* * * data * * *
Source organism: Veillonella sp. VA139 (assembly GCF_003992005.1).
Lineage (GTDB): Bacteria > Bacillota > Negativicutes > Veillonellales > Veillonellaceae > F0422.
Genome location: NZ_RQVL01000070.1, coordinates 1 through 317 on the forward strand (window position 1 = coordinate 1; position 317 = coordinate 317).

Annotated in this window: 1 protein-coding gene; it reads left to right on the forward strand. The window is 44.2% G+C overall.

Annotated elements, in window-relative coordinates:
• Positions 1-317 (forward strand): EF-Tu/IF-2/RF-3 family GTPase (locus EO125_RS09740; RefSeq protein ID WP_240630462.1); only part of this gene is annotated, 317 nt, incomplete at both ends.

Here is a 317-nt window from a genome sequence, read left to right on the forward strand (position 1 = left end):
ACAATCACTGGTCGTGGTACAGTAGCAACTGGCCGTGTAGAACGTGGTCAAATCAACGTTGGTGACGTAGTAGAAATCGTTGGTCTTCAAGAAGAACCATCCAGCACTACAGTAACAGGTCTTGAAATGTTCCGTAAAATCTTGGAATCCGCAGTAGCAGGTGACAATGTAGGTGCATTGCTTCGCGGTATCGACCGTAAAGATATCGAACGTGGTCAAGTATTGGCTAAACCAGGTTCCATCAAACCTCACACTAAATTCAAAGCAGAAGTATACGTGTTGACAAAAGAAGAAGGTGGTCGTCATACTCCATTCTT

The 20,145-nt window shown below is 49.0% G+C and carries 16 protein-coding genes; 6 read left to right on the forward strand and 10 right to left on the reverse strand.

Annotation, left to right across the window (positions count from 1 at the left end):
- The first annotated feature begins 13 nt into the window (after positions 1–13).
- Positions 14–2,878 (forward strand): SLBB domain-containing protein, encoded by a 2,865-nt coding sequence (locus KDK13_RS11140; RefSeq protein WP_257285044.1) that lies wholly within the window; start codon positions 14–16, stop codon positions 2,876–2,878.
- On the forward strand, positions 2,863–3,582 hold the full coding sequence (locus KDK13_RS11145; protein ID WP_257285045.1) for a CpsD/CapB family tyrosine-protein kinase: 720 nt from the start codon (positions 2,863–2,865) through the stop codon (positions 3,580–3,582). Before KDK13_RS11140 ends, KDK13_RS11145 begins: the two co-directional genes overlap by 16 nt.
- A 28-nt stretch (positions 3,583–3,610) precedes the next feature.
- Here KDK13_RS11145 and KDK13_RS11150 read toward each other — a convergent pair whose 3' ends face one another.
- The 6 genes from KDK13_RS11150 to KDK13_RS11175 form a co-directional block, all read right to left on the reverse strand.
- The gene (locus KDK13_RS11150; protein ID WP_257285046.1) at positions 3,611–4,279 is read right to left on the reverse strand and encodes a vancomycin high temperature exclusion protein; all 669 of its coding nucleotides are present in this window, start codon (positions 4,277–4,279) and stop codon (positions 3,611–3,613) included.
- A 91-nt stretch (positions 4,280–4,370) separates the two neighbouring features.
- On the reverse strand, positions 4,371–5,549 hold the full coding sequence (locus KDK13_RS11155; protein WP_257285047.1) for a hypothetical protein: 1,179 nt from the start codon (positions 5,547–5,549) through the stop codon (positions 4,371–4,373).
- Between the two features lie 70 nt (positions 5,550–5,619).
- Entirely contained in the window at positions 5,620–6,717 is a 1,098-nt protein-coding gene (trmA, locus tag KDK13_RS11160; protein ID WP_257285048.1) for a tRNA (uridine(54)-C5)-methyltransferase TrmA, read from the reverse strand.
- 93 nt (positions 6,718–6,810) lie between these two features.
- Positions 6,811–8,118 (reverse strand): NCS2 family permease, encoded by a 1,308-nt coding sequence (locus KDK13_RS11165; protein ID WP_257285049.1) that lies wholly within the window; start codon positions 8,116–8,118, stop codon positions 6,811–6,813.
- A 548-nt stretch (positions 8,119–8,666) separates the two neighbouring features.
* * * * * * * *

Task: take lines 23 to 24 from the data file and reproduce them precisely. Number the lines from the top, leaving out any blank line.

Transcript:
- Positions 6,811–8,118 (reverse strand): NCS2 family permease, encoded by a 1,308-nt coding sequence (locus KDK13_RS11165; protein ID WP_257285049.1) that lies wholly within the window; start codon positions 8,116–8,118, stop codon positions 6,811–6,813.
- A 548-nt stretch (positions 8,119–8,666) separates the two neighbouring features.